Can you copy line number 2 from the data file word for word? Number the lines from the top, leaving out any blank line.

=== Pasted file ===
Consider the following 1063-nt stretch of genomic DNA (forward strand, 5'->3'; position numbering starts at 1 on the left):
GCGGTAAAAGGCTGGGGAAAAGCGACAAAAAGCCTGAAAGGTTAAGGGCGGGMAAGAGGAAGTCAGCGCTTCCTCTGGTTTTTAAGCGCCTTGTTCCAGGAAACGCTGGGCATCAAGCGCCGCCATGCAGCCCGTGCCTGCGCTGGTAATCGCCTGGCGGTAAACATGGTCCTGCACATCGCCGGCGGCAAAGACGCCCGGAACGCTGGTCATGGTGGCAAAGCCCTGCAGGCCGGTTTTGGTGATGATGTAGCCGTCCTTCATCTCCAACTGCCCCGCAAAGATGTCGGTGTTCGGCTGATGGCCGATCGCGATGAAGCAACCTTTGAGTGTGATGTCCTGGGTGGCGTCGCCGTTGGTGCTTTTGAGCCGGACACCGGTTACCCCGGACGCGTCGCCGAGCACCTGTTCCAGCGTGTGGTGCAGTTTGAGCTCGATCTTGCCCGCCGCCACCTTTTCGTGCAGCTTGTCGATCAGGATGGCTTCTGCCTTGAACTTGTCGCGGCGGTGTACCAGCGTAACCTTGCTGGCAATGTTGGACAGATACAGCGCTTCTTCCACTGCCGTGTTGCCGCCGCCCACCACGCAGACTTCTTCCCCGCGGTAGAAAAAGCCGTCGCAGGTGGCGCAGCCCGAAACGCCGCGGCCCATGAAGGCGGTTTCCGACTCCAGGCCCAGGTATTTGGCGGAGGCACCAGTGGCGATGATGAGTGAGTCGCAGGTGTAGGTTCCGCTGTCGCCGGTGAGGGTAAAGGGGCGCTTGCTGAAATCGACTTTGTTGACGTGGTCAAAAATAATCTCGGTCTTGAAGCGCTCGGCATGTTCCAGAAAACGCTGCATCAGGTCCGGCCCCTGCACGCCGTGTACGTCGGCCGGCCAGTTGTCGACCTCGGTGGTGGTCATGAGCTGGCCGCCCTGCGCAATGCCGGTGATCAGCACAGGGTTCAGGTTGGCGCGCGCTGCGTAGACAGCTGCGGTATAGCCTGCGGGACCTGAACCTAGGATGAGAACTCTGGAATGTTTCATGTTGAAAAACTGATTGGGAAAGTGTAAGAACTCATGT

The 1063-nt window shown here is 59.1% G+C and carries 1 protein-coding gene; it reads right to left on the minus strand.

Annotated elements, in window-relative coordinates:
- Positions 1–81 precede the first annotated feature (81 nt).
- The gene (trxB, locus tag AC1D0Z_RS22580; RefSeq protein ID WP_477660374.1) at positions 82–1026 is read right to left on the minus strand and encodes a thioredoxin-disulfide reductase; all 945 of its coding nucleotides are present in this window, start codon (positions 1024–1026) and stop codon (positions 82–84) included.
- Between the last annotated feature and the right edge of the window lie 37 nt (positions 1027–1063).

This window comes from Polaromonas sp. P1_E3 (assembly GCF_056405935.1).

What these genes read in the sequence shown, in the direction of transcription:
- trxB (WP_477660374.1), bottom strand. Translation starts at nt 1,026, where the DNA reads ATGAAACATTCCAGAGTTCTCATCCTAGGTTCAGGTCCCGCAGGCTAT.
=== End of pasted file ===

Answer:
GCGGTAAAAGGCTGGGGAAAAGCGACAAAAAGCCTGAAAGGTTAAGGGCGGGMAAGAGGAAGTCAGCGCTTCCTCTGGTTTTTAAGCGCCTTGTTCCAGGAAACGCTGGGCATCAAGCGCCGCCATGCAGCCCGTGCCTGCGCTGGTAATCGCCTGGCGGTAAACATGGTCCTGCACATCGCCGGCGGCAAAGACGCCCGGAACGCTGGTCATGGTGGCAAAGCCCTGCAGGCCGGTTTTGGTGATGATGTAGCCGTCCTTCATCTCCAACTGCCCCGCAAAGATGTCGGTGTTCGGCTGATGGCCGATCGCGATGAAGCAACCTTTGAGTGTGATGTCCTGGGTGGCGTCGCCGTTGGTGCTTTTGAGCCGGACACCGGTTACCCCGGACGCGTCGCCGAGCACCTGTTCCAGCGTGTGGTGCAGTTTGAGCTCGATCTTGCCCGCCGCCACCTTTTCGTGCAGCTTGTCGATCAGGATGGCTTCTGCCTTGAACTTGTCGCGGCGGTGTACCAGCGTAACCTTGCTGGCAATGTTGGACAGATACAGCGCTTCTTCCACTGCCGTGTTGCCGCCGCCCACCACGCAGACTTCTTCCCCGCGGTAGAAAAAGCCGTCGCAGGTGGCGCAGCCCGAAACGCCGCGGCCCATGAAGGCGGTTTCCGACTCCAGGCCCAGGTATTTGGCGGAGGCACCAGTGGCGATGATGAGTGAGTCGCAGGTGTAGGTTCCGCTGTCGCCGGTGAGGGTAAAGGGGCGCTTGCTGAAATCGACTTTGTTGACGTGGTCAAAAATAATCTCGGTCTTGAAGCGCTCGGCATGTTCCAGAAAACGCTGCATCAGGTCCGGCCCCTGCACGCCGTGTACGTCGGCCGGCCAGTTGTCGACCTCGGTGGTGGTCATGAGCTGGCCGCCCTGCGCAATGCCGGTGATCAGCACAGGGTTCAGGTTGGCGCGCGCTGCGTAGACAGCTGCGGTATAGCCTGCGGGACCTGAACCTAGGATGAGAACTCTGGAATGTTTCATGTTGAAAAACTGATTGGGAAAGTGTAAGAACTCATGT